On Aave V3, isolation mode requires multiple considerations, including mitigating tail risks to protocols, optimizing user experience, and allowing on-chain liquidity to remain robust. Here we describe the main factors we consider in calculating isolation mode recommendations.
We may deviate from these methodologies in certain edge cases and in the event of very idiosyncratic or compelling developments.
We aim to isolate assets that are susceptible to infinite mint attacks, possess non-standard token functionality, or may otherwise have inherent and unpredictable risks. The debt ceiling is designed to restrict protocol exposure to price swings and potential resulting insolvencies.
To mitigate insolvencies, we prioritize having adequate on-chain liquidity to ensure an effective liquidation process. Thus, we recommend setting the initial debt ceiling for an asset at a maximum of 15% of its existing circulating market cap for a conservative approach and 25% for an aggressive approach. Furthermore, to avoid overexposure to isolated assets, we cap the debt ceiling at 20% of the available liquidity of assets that can be borrowed in isolation mode on the protocol.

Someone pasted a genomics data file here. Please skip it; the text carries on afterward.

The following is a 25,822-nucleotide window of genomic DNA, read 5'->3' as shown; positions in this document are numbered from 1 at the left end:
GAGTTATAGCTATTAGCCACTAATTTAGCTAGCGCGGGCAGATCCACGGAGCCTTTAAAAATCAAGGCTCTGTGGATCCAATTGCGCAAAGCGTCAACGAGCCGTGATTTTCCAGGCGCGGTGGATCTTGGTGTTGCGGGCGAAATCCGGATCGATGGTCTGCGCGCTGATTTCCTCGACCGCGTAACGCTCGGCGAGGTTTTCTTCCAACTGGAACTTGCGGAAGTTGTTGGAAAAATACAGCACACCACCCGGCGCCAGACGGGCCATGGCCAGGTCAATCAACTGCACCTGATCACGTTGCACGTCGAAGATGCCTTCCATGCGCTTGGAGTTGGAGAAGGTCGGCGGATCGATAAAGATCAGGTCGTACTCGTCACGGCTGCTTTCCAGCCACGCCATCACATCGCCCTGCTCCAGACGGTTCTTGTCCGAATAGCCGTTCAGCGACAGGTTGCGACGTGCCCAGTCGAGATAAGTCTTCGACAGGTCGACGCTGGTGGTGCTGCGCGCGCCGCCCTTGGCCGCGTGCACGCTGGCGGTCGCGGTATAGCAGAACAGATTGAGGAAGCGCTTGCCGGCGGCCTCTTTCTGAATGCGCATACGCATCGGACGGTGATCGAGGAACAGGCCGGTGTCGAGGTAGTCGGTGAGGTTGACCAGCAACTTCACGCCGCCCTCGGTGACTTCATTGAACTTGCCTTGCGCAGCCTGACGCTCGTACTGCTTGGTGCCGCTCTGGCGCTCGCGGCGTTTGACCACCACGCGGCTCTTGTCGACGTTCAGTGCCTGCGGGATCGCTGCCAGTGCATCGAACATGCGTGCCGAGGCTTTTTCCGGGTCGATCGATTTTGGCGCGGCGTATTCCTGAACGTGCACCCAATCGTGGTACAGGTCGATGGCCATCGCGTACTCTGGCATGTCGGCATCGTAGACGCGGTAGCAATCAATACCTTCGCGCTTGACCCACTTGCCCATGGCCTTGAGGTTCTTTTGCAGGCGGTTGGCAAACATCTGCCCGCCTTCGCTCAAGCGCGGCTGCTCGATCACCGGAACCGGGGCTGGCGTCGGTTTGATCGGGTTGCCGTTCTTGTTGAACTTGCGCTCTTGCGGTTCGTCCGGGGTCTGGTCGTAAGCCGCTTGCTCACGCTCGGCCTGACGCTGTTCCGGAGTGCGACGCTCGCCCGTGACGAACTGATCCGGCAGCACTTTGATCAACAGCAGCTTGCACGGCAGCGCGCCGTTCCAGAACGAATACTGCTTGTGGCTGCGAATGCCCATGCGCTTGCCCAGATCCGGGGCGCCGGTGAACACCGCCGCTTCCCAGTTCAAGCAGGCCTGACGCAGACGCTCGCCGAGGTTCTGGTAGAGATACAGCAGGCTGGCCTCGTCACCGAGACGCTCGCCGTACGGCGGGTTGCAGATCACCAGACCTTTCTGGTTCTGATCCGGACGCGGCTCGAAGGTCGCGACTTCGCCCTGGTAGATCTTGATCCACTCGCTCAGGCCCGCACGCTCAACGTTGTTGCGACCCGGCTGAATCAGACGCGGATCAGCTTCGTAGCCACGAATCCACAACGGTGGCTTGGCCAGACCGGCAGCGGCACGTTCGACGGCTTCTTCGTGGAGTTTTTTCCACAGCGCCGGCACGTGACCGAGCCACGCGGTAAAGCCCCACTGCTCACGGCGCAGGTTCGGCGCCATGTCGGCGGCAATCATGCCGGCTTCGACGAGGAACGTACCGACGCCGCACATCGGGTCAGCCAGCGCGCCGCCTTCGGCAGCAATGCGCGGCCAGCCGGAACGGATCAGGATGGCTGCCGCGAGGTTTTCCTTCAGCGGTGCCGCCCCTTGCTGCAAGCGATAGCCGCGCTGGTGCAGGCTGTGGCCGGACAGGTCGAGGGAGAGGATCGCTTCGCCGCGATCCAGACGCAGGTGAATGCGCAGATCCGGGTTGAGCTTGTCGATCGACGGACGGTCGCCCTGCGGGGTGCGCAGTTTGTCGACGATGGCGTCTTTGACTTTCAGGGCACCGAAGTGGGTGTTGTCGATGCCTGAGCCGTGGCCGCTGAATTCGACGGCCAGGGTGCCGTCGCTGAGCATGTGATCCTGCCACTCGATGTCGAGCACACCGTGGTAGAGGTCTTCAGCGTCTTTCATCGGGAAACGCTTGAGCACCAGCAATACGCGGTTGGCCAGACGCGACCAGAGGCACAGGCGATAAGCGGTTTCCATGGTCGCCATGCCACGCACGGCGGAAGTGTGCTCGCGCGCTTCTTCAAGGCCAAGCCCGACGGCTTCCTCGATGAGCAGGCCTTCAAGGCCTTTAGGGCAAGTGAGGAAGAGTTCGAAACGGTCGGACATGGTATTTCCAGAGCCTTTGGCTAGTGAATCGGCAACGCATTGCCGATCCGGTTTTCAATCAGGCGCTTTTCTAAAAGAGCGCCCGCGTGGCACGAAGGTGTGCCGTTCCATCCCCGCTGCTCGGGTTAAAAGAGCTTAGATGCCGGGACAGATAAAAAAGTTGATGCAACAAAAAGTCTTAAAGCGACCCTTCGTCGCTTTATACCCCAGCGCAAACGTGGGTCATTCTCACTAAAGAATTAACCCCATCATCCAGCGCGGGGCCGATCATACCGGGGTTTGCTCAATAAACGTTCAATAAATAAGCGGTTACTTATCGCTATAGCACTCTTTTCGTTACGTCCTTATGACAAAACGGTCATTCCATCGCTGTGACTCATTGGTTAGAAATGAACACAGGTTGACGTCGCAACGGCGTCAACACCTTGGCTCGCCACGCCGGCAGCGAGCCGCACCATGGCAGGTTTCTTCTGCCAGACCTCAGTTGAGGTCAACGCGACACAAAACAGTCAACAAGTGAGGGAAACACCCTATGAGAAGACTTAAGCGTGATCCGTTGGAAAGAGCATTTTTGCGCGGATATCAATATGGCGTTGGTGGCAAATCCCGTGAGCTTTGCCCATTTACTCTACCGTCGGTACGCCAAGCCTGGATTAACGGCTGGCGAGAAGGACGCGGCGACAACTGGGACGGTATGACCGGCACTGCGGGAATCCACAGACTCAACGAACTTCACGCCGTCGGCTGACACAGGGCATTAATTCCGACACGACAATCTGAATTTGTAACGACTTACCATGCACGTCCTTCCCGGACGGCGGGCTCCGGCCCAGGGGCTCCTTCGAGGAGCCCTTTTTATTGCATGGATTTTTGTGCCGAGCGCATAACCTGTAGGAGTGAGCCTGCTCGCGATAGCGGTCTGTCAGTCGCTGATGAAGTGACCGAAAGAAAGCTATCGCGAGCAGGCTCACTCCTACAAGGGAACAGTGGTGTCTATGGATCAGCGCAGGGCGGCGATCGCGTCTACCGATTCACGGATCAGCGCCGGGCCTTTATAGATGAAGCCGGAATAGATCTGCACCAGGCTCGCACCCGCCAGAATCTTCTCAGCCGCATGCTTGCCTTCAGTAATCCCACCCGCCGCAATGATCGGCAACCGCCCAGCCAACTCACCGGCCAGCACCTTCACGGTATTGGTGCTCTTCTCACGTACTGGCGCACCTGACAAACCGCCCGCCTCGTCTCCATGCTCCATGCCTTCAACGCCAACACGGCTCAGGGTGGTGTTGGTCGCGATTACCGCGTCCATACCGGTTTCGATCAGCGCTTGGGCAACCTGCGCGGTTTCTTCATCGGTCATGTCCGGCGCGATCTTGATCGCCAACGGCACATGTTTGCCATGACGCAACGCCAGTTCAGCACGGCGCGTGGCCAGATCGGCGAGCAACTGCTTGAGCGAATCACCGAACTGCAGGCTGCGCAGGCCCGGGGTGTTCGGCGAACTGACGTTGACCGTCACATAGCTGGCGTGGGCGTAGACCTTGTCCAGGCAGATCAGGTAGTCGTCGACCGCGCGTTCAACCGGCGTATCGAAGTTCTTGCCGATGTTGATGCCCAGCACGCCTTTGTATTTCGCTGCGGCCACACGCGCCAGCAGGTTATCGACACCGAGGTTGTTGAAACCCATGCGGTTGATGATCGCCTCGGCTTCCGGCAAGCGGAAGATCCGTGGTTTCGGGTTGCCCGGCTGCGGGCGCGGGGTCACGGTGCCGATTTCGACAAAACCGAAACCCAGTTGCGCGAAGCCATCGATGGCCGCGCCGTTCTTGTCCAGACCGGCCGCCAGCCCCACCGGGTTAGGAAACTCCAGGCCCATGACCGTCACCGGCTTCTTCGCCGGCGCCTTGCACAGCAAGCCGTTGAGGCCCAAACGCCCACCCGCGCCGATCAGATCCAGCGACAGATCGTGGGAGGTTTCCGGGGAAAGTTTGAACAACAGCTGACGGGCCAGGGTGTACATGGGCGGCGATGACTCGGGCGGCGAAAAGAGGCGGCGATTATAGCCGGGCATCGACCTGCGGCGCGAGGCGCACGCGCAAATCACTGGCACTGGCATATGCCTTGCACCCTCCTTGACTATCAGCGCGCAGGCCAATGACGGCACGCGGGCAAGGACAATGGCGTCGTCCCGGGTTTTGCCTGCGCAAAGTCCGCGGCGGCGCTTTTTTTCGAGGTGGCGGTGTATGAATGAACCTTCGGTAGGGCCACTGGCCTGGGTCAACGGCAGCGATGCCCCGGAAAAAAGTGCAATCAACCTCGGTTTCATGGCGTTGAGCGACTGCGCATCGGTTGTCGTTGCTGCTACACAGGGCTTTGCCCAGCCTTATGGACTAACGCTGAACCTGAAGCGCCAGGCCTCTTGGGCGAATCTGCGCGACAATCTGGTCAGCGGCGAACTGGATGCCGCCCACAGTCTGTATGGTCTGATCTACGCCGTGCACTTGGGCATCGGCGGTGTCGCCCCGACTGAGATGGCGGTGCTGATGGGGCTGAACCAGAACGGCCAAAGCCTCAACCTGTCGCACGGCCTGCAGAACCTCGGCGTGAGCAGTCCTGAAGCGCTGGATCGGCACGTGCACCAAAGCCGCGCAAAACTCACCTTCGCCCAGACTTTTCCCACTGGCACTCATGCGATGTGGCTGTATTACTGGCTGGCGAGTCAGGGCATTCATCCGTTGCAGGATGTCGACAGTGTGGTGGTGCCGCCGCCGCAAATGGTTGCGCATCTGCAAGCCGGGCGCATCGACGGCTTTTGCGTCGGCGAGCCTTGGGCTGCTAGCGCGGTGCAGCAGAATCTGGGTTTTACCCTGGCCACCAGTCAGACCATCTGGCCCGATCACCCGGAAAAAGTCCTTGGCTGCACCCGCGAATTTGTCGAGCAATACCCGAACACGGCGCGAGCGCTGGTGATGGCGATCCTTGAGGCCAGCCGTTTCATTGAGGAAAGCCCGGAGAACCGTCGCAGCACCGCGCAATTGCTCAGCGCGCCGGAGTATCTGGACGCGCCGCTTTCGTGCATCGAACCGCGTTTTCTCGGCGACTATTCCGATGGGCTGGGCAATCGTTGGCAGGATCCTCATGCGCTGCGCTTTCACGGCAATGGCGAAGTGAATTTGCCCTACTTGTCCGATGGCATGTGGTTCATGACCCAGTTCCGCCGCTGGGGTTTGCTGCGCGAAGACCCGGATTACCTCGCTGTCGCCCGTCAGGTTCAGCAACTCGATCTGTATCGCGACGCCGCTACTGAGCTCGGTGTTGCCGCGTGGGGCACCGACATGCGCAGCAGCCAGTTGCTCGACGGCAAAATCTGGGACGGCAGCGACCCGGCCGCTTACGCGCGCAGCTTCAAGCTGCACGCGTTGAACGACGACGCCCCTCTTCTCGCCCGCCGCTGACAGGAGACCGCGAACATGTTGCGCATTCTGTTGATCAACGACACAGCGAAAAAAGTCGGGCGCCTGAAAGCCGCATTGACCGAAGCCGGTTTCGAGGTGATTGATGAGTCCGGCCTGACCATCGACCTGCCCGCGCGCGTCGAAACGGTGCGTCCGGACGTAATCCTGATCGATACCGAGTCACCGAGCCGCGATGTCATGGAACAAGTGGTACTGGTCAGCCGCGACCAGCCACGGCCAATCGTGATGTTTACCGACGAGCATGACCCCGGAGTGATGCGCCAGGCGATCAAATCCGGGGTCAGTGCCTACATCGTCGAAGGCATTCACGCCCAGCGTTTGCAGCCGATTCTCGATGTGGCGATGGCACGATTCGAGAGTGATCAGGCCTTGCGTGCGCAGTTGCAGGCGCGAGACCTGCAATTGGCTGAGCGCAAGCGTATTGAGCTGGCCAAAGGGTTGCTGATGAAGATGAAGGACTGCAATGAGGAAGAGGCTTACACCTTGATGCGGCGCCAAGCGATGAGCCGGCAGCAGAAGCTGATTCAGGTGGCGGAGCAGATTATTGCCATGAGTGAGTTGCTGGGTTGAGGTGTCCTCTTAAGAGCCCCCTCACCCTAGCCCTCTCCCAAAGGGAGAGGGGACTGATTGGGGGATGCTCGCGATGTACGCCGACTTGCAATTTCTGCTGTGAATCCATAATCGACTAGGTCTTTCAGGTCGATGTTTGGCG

If the community believes that the primary purpose of debt ceilings is to protect against unpredictable asset behavior and market risk, a natural progression would be to remove an asset from isolation mode when it has demonstrated “safety” rather than increase the debt ceiling over time. On the other hand, if an asset is demonstrated as being risky, we should aim to delist it from the protocol rather than reduce the debt ceiling. However, since the debt ceiling is denominated in USD, we may consider revisiting the debt ceiling if:
- Available liquidity on protocol drops and the existing debt ceilings represent a substantial percentage of the remaining liquidity
Moreover, we may consider removing an asset from isolation mode if:
- Users express a preference to borrow from a more diverse set of assets
- The increase in revenue generated for the protocol would be significant
- The asset has demonstrated some level of safety (e.g., gone through security audits, is not experiencing market fear and doubt, etc.)
It is important to note that this methodology aims to help safeguard against unpredictable attacks but does not protect against a specific type of attack.
Application of Methodology to Aave V3 Avalanche, Polygon, and Arbitrum
We recommend the following changes to the isolated debt ceiling across the Aave v3 deployments:
|Chain||Asset||Current Borrowed Against Asset||Current Debt Ceiling||Conservative Recommendation||Aggressive Recommendation|
Notice that these recs would cease borrowing against EURS on Polygon but would not affect current user positions. 85% ($2.31M) of EURS on Polygon is currently supplied on Aave v3 Polygon, with one whale account
0x8da35b920fe236a757a0fad93d3a3ab8ea0a24cc supplying 62% ($1.7M). While this user is currently at a relatively safe health factor on Aave v3 Polygon, there would not be enough liquidity on Polygon to liquidate the user in a worst-case scenario.
- Welcome feedback from the community.